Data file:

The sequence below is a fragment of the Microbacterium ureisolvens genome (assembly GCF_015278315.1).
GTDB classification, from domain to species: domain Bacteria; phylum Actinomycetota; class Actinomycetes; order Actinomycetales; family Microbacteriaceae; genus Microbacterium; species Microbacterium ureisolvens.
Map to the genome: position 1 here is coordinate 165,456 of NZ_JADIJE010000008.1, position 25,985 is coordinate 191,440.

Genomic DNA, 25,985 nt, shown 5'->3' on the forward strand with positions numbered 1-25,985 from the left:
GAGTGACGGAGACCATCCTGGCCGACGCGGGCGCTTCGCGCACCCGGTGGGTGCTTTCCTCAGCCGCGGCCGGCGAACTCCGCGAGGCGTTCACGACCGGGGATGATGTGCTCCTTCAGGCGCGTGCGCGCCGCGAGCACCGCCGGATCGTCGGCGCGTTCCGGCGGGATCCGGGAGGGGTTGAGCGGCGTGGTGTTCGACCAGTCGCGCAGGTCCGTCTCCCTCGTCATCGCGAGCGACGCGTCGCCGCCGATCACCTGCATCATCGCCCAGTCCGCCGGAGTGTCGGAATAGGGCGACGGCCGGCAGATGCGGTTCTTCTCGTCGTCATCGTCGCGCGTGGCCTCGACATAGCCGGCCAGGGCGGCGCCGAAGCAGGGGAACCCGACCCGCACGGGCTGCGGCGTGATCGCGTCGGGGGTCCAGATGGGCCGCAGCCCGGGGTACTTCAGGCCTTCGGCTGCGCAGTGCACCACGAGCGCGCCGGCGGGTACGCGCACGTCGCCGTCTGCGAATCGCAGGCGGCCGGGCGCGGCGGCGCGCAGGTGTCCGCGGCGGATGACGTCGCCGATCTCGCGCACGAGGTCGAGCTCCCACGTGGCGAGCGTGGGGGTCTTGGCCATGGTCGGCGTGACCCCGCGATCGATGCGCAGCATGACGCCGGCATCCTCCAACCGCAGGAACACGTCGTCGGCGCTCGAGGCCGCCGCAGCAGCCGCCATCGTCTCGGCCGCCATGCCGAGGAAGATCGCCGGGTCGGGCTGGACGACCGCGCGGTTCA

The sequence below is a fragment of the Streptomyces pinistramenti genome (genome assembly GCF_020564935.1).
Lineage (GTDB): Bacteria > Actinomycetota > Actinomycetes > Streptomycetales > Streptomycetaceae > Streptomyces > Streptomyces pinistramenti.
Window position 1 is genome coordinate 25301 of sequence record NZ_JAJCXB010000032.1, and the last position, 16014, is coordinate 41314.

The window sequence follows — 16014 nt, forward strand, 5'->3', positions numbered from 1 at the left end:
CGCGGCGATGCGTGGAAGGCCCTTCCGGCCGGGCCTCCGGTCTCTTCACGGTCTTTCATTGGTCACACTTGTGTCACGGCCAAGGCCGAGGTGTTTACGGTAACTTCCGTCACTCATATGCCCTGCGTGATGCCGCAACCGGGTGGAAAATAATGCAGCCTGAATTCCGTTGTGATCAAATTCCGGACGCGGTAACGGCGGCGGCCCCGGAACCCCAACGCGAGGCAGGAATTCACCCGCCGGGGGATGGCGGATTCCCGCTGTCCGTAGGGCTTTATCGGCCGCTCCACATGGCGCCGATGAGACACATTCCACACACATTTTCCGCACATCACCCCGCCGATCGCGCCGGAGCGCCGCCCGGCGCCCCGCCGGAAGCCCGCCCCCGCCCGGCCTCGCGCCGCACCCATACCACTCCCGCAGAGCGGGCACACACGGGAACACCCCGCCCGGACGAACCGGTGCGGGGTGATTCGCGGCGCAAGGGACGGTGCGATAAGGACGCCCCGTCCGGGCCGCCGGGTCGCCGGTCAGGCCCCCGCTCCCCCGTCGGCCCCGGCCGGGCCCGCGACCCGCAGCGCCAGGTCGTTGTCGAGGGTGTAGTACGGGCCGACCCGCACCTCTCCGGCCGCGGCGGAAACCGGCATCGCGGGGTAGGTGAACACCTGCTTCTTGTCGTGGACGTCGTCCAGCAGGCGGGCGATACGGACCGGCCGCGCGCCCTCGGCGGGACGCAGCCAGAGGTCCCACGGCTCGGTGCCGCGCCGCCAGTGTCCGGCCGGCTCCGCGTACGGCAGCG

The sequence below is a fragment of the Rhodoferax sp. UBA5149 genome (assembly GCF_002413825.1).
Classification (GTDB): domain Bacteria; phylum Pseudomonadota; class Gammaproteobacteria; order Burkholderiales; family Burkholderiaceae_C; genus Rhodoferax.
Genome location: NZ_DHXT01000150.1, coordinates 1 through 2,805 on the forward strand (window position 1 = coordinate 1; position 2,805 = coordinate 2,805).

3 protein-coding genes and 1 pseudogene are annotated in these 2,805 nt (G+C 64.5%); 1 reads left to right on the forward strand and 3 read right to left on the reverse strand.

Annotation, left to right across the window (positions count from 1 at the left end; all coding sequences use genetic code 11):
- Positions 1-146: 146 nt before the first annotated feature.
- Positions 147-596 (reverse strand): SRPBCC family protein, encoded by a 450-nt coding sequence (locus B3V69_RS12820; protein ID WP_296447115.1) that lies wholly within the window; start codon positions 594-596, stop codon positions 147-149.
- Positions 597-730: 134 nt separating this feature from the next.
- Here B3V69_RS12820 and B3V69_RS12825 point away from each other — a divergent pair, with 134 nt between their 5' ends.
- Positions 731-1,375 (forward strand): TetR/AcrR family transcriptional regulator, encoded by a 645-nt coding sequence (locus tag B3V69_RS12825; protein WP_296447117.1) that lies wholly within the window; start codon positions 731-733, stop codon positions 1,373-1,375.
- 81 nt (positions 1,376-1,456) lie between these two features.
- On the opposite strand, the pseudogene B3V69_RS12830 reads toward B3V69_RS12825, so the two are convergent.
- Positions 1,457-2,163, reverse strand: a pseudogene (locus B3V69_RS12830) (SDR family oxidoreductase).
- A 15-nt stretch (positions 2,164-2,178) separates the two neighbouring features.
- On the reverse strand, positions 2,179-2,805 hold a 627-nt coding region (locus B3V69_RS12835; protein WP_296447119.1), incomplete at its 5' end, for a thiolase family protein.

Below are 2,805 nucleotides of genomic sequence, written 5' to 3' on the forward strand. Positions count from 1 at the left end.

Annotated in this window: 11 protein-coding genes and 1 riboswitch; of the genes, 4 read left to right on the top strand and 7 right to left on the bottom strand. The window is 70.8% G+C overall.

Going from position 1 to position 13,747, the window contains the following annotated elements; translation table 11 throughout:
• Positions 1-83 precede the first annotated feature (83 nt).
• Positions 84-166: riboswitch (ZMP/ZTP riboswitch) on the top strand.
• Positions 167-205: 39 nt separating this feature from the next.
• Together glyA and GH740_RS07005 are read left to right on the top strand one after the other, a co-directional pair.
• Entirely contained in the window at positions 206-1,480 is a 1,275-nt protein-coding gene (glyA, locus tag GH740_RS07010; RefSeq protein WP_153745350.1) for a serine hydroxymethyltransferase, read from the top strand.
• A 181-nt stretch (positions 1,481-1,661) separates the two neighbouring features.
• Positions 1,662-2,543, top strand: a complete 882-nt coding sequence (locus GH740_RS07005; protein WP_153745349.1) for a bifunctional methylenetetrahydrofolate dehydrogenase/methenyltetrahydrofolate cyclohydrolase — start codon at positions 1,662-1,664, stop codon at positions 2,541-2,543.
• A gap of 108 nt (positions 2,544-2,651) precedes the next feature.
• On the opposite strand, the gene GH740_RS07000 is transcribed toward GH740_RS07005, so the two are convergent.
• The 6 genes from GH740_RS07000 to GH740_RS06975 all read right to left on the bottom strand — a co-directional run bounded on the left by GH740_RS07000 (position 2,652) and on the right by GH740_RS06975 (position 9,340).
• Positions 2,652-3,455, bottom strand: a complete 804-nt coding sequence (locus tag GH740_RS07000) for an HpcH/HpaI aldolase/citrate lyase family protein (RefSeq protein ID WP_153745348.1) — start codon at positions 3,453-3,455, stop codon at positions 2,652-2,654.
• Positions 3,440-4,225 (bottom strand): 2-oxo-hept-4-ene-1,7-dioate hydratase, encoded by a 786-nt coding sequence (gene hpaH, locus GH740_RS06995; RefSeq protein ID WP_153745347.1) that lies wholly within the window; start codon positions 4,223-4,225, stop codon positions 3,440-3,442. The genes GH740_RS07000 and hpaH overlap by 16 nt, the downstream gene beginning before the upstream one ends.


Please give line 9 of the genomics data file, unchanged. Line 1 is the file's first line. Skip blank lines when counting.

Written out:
The window sequence follows — 16014 nt, forward strand, 5'->3', positions numbered from 1 at the left end: